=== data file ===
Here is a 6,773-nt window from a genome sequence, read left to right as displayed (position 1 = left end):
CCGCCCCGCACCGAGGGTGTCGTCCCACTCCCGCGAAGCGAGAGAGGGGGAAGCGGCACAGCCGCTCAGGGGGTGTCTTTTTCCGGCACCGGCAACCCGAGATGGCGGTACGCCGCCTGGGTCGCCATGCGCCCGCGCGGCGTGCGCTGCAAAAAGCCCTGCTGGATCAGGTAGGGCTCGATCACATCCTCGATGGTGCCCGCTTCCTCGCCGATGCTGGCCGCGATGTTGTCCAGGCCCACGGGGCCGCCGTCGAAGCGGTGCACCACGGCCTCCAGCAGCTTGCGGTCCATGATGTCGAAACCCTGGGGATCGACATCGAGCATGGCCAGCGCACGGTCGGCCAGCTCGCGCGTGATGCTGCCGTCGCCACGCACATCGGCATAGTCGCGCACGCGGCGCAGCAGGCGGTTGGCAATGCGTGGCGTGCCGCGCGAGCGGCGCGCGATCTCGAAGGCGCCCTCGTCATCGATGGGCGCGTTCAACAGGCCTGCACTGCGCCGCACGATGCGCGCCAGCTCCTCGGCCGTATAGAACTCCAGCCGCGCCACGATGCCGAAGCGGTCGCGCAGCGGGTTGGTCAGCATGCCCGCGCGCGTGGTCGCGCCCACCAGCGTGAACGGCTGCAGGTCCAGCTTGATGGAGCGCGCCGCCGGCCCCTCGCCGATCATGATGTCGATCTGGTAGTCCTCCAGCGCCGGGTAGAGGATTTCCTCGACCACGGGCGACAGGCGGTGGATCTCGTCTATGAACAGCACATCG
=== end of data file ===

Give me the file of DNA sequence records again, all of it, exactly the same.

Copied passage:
Here is a 6,773-nt window from a genome sequence, read left to right as displayed (position 1 = left end):
CCGCCCCGCACCGAGGGTGTCGTCCCACTCCCGCGAAGCGAGAGAGGGGGAAGCGGCACAGCCGCTCAGGGGGTGTCTTTTTCCGGCACCGGCAACCCGAGATGGCGGTACGCCGCCTGGGTCGCCATGCGCCCGCGCGGCGTGCGCTGCAAAAAGCCCTGCTGGATCAGGTAGGGCTCGATCACATCCTCGATGGTGCCCGCTTCCTCGCCGATGCTGGCCGCGATGTTGTCCAGGCCCACGGGGCCGCCGTCGAAGCGGTGCACCACGGCCTCCAGCAGCTTGCGGTCCATGATGTCGAAACCCTGGGGATCGACATCGAGCATGGCCAGCGCACGGTCGGCCAGCTCGCGCGTGATGCTGCCGTCGCCACGCACATCGGCATAGTCGCGCACGCGGCGCAGCAGGCGGTTGGCAATGCGTGGCGTGCCGCGCGAGCGGCGCGCGATCTCGAAGGCGCCCTCGTCATCGATGGGCGCGTTCAACAGGCCTGCACTGCGCCGCACGATGCGCGCCAGCTCCTCGGCCGTATAGAACTCCAGCCGCGCCACGATGCCGAAGCGGTCGCGCAGCGGGTTGGTCAGCATGCCCGCGCGCGTGGTCGCGCCCACCAGCGTGAACGGCTGCAGGTCCAGCTTGATGGAGCGCGCCGCCGGCCCCTCGCCGATCATGATGTCGATCTGGTAGTCCTCCAGCGCCGGGTAGAGGATTTCCTCGACCACGGGCGACAGGCGGTGGATCTCGTCTATGAACAGCACATCG